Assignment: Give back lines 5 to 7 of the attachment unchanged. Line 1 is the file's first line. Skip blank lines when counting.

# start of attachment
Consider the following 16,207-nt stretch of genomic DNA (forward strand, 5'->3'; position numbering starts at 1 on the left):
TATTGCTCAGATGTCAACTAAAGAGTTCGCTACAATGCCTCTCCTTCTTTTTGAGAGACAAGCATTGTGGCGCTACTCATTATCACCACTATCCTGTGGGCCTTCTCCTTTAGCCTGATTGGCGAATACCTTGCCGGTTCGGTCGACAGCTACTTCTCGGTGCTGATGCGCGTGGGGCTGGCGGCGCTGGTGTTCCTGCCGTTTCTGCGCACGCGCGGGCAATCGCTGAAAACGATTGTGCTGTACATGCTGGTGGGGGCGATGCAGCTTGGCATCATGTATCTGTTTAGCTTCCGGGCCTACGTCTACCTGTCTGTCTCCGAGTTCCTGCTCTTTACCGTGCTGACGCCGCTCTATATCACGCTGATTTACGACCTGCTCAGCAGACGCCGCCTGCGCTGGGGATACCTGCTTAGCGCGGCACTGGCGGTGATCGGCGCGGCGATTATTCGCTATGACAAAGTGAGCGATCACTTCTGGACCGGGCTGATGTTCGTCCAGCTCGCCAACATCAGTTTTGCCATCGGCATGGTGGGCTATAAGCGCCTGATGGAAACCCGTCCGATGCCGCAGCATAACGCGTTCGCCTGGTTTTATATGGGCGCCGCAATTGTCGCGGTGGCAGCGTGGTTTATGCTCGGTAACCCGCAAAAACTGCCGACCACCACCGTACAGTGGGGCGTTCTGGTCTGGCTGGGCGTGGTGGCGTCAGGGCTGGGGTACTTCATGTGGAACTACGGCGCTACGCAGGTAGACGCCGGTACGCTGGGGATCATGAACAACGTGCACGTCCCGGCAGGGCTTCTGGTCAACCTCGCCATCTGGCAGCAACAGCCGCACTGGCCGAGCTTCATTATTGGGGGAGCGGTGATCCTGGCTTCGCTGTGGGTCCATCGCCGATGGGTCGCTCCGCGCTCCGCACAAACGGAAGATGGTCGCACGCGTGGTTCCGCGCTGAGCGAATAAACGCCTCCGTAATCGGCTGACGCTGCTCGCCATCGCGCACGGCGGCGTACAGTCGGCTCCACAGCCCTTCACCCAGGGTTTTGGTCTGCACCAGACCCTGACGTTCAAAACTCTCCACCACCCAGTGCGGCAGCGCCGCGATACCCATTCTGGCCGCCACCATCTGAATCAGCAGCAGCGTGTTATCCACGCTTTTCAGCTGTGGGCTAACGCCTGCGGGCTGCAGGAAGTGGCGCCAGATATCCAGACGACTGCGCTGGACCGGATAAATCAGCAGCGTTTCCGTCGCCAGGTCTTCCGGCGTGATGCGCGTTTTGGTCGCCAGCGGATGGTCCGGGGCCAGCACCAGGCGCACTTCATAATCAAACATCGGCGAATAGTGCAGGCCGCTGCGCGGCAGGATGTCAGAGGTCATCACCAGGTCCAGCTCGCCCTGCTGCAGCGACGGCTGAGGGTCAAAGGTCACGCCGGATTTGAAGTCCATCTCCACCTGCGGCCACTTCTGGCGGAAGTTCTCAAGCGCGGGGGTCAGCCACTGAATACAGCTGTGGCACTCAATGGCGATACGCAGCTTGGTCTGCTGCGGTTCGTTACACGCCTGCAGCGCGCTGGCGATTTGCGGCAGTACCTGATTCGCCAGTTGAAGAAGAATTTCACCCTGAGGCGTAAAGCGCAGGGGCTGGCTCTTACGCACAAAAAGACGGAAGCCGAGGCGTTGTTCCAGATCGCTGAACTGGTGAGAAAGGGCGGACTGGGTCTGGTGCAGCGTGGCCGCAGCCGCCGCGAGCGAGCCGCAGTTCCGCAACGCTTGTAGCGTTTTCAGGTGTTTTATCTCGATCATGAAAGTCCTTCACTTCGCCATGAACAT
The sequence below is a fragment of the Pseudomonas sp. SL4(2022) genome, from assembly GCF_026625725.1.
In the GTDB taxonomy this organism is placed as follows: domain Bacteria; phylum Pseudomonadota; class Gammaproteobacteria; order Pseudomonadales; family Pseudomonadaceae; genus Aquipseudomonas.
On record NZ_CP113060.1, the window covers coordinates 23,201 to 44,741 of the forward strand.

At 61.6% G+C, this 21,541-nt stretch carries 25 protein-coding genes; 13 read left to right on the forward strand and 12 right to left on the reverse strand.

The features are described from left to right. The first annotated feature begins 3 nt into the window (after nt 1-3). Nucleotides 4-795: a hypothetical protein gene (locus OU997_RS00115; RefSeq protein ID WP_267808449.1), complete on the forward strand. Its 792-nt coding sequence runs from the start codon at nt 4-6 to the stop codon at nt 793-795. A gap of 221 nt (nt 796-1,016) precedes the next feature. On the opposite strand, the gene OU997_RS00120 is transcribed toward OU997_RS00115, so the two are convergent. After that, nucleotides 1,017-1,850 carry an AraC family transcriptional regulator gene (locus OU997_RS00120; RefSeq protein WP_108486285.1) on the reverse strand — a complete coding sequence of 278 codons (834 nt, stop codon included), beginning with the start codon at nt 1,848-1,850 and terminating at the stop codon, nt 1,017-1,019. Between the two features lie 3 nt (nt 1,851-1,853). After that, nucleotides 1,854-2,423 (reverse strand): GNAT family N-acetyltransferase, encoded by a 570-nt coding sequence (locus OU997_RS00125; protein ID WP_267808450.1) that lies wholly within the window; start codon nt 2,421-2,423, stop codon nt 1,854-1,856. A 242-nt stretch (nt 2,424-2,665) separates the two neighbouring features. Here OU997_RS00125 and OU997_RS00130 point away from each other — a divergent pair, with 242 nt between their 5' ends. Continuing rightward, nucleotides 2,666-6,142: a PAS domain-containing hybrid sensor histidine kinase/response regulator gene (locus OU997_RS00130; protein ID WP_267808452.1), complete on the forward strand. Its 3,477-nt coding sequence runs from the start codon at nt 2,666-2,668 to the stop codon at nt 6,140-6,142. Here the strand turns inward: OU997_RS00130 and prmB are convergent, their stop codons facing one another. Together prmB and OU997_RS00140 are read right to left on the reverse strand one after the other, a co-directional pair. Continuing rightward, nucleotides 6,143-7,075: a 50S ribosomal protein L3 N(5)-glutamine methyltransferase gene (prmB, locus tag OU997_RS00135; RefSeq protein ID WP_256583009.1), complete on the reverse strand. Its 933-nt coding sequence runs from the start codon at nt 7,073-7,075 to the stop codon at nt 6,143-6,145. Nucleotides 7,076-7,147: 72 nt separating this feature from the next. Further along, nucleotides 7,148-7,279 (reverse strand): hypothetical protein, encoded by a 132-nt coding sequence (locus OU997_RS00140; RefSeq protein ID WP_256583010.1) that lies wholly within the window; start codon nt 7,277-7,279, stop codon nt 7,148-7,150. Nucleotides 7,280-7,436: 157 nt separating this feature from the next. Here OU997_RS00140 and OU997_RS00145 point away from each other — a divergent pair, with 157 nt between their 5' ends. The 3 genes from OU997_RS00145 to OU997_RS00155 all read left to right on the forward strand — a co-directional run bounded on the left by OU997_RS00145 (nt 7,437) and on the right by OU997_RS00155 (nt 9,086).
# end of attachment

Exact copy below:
On record NZ_CP113060.1, the window covers coordinates 23,201 to 44,741 of the forward strand.

At 61.6% G+C, this 21,541-nt stretch carries 25 protein-coding genes; 13 read left to right on the forward strand and 12 right to left on the reverse strand.

The features are described from left to right. The first annotated feature begins 3 nt into the window (after nt 1-3). Nucleotides 4-795: a hypothetical protein gene (locus OU997_RS00115; RefSeq protein ID WP_267808449.1), complete on the forward strand. Its 792-nt coding sequence runs from the start codon at nt 4-6 to the stop codon at nt 793-795. A gap of 221 nt (nt 796-1,016) precedes the next feature. On the opposite strand, the gene OU997_RS00120 is transcribed toward OU997_RS00115, so the two are convergent. After that, nucleotides 1,017-1,850 carry an AraC family transcriptional regulator gene (locus OU997_RS00120; RefSeq protein WP_108486285.1) on the reverse strand — a complete coding sequence of 278 codons (834 nt, stop codon included), beginning with the start codon at nt 1,848-1,850 and terminating at the stop codon, nt 1,017-1,019. Between the two features lie 3 nt (nt 1,851-1,853). After that, nucleotides 1,854-2,423 (reverse strand): GNAT family N-acetyltransferase, encoded by a 570-nt coding sequence (locus OU997_RS00125; protein ID WP_267808450.1) that lies wholly within the window; start codon nt 2,421-2,423, stop codon nt 1,854-1,856. A 242-nt stretch (nt 2,424-2,665) separates the two neighbouring features. Here OU997_RS00125 and OU997_RS00130 point away from each other — a divergent pair, with 242 nt between their 5' ends. Continuing rightward, nucleotides 2,666-6,142: a PAS domain-containing hybrid sensor histidine kinase/response regulator gene (locus OU997_RS00130; protein ID WP_267808452.1), complete on the forward strand. Its 3,477-nt coding sequence runs from the start codon at nt 2,666-2,668 to the stop codon at nt 6,140-6,142. Here the strand turns inward: OU997_RS00130 and prmB are convergent, their stop codons facing one another. Together prmB and OU997_RS00140 are read right to left on the reverse strand one after the other, a co-directional pair. Continuing rightward, nucleotides 6,143-7,075: a 50S ribosomal protein L3 N(5)-glutamine methyltransferase gene (prmB, locus tag OU997_RS00135; RefSeq protein ID WP_256583009.1), complete on the reverse strand. Its 933-nt coding sequence runs from the start codon at nt 7,073-7,075 to the stop codon at nt 6,143-6,145. Nucleotides 7,076-7,147: 72 nt separating this feature from the next. Further along, nucleotides 7,148-7,279 (reverse strand): hypothetical protein, encoded by a 132-nt coding sequence (locus OU997_RS00140; RefSeq protein ID WP_256583010.1) that lies wholly within the window; start codon nt 7,277-7,279, stop codon nt 7,148-7,150. Nucleotides 7,280-7,436: 157 nt separating this feature from the next. Here OU997_RS00140 and OU997_RS00145 point away from each other — a divergent pair, with 157 nt between their 5' ends. The 3 genes from OU997_RS00145 to OU997_RS00155 all read left to right on the forward strand — a co-directional run bounded on the left by OU997_RS00145 (nt 7,437) and on the right by OU997_RS00155 (nt 9,086).